Lovers of the Boundary Waters Canoe Area and Minnesota's wild northern country may be familiar with the name Sigurd F. Olson.
Olson was born in Wisconsin in 1899, and moved to Ely, Minnesota in 1923 to take a job teaching at the junior college. He went on to pen environmental legislation, become the president of Wilderness Society and the president of the National Park Association, among other accomplishments.
But what really captured Olson's imagination, and propelled him through a lifetime of conservation work, was a love of writing.
Really grabbing your dream, and living the life you were meant to live, is a challenge in any era.
Olson taught, guided canoe trips, and testified at congressional hearings. He opposed building roads through the Boundary Waters Canoe Area, and then after WWII he spoke out against airplanes flying over the pristine wilderness.
The landscape of northern Minnesota would look drastically different without Sigurd F. Olson. But at the time, it wasn't what he thought he was meant to do. He was passionate about the outdoors, but he wanted to be writing.
David Backes published a biography of Sigurd F. Olson, "A Wilderness Within: The Life of Sigurd F. Olson," in 1999, decades after meeting Olson at his Ely home.
Backes was a struggling student in 1977, and was considering dropping out of school. He read "Reflections From the North Country" that year, and was moved to reach out to Olson. He wrote the author a letter, and within six days, a response arrived in the mail. It gave him hope to go on, and he stayed in school.
That summer, Backes summoned the courage to meet Olson and his wife Elizbeth at their Ely home. They stayed in touch over the years, and Backes wrote several pieces on Olson's work.
When he was offered a chance to write Olson's biography, he was honored. He felt the previous works written about Olson, and Olson's writing as well, didn't capture what an inspiration the conservation the author really is.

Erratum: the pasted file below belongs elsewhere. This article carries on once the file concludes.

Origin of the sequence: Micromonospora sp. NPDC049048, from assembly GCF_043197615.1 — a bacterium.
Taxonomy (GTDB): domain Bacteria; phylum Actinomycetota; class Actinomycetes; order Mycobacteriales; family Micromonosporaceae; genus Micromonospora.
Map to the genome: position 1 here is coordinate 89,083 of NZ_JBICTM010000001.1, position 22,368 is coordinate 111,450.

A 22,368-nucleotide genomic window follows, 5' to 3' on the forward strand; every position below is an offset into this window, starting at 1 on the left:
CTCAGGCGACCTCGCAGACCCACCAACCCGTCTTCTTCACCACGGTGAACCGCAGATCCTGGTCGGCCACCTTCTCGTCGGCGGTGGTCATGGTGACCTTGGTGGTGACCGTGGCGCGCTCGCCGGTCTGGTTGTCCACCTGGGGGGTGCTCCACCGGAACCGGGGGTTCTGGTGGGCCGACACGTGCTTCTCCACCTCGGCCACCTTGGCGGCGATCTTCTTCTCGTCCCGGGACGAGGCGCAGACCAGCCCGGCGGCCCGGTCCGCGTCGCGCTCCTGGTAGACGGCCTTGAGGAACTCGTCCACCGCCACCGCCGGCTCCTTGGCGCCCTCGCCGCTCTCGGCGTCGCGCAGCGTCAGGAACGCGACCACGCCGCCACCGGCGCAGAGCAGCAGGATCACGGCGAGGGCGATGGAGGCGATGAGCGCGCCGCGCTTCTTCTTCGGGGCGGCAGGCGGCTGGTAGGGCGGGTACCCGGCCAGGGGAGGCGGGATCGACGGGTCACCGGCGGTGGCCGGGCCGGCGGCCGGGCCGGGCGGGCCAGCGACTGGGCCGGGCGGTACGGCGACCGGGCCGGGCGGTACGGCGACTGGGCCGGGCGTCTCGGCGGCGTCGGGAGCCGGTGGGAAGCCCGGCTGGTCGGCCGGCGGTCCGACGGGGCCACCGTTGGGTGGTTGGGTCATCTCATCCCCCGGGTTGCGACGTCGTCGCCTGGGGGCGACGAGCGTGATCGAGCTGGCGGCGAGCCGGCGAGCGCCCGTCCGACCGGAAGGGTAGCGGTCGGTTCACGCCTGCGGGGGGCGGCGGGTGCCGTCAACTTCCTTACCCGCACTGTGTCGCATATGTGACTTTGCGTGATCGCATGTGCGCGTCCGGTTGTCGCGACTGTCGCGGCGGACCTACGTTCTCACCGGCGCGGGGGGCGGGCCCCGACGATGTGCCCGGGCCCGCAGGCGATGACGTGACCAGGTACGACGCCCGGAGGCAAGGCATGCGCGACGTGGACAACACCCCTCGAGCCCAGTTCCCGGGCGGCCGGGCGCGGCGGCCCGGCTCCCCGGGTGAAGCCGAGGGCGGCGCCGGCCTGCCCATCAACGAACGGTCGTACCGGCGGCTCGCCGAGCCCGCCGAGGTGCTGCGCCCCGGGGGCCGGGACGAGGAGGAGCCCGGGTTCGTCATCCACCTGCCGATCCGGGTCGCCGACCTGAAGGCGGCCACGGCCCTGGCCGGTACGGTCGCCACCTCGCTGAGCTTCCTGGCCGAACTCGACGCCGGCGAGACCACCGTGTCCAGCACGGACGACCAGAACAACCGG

Backes says Sigurd Olson believed in the importance of becoming the person you are supposed to be. He could have stayed at his job teaching in Ely, and would never have been hung in effigy for his part in creating protected wild areas in the north. But Backes said Olson wasn't too bothered by that sort of thing, even joking that the effigy didn't much look like him.
Instead of playing it safe, Olson kept pushing for his dream of becoming a writer. After many, many letters of rejection, Olson's first collection of essays, "The Singing Wilderness," was finally published in 1956. It raced up the bestseller charts, and Olson never had an issue publishing his work again.
Backes says that it can feel selfish at times to pursue becoming the person you feel you should be, but that the world has plenty of people already doing what they're told to do. When you become yourself, then you can start making a difference.
The second part of becoming your true self, according to Backes and Olson, is paying it forward to the next student in need. Olson found support from his mentor when he was in need, and then was able to be a mentor to Backes when he was in the same need.
Backes paid that debt forward by being a mentor to the students he taught in his classes, and said even years after retiring, he still supports his former students. Olson believed it and Backes believes it too.
Nature and wild places can help us find ourselves, but then it's up to us to carry our dreams forward.
For more information on David Backes, check out his website here.
More episodes of That's So Minnesota: